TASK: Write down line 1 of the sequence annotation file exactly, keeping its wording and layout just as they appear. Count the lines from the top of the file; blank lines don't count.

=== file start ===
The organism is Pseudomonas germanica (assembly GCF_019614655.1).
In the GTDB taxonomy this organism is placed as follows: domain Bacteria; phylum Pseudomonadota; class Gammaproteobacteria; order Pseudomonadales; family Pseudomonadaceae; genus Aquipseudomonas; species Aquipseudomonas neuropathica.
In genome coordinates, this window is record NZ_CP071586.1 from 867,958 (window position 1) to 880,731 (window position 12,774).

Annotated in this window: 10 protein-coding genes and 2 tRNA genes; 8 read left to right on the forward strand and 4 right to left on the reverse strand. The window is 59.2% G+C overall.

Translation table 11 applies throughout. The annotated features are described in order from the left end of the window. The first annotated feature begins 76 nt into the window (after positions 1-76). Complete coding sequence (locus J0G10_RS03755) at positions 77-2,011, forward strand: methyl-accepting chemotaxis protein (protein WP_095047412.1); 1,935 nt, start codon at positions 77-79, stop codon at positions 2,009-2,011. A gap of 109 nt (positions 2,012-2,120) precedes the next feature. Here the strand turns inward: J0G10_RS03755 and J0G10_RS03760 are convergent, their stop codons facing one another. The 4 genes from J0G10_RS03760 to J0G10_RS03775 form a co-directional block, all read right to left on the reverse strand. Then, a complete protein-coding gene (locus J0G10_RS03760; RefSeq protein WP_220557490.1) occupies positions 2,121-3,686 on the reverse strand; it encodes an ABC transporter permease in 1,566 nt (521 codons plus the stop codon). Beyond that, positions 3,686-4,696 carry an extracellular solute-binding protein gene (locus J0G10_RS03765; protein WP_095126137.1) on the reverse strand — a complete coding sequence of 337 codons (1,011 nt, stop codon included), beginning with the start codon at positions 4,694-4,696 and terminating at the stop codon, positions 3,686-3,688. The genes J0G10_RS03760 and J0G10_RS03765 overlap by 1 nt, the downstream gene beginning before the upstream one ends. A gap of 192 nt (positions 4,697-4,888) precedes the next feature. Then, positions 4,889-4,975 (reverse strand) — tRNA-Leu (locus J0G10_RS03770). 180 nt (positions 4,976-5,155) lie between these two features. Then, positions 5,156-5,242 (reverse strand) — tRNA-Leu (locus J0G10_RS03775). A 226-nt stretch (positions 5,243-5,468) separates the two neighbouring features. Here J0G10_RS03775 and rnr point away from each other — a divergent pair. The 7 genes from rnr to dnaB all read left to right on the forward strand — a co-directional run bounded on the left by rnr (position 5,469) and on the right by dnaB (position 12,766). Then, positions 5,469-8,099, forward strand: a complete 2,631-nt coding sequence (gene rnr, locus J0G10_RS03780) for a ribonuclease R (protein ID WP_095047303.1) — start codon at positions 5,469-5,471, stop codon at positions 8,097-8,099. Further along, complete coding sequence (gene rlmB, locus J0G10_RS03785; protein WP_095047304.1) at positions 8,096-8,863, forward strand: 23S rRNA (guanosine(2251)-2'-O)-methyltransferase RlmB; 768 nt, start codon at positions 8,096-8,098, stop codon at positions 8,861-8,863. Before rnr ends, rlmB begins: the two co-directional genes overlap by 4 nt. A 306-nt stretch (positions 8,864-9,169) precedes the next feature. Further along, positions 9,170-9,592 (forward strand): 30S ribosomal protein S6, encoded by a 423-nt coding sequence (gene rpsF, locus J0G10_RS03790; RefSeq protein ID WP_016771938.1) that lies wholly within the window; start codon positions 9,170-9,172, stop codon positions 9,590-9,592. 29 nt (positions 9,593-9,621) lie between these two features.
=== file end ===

The organism is Pseudomonas germanica (assembly GCF_019614655.1).